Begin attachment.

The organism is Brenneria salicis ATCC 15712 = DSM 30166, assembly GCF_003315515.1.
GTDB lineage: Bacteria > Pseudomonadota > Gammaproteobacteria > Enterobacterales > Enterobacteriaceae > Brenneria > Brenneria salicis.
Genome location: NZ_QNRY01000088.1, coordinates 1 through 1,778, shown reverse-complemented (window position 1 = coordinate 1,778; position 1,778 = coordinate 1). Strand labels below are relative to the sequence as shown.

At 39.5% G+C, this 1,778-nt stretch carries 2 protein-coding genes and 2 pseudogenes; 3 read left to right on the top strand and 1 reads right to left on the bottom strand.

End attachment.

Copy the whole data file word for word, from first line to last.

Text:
The organism is Brenneria salicis ATCC 15712 = DSM 30166, assembly GCF_003315515.1.
GTDB lineage: Bacteria > Pseudomonadota > Gammaproteobacteria > Enterobacterales > Enterobacteriaceae > Brenneria > Brenneria salicis.
Genome location: NZ_QNRY01000088.1, coordinates 1 through 1,778, shown reverse-complemented (window position 1 = coordinate 1,778; position 1,778 = coordinate 1). Strand labels below are relative to the sequence as shown.

At 39.5% G+C, this 1,778-nt stretch carries 2 protein-coding genes and 2 pseudogenes; 3 read left to right on the top strand and 1 reads right to left on the bottom strand.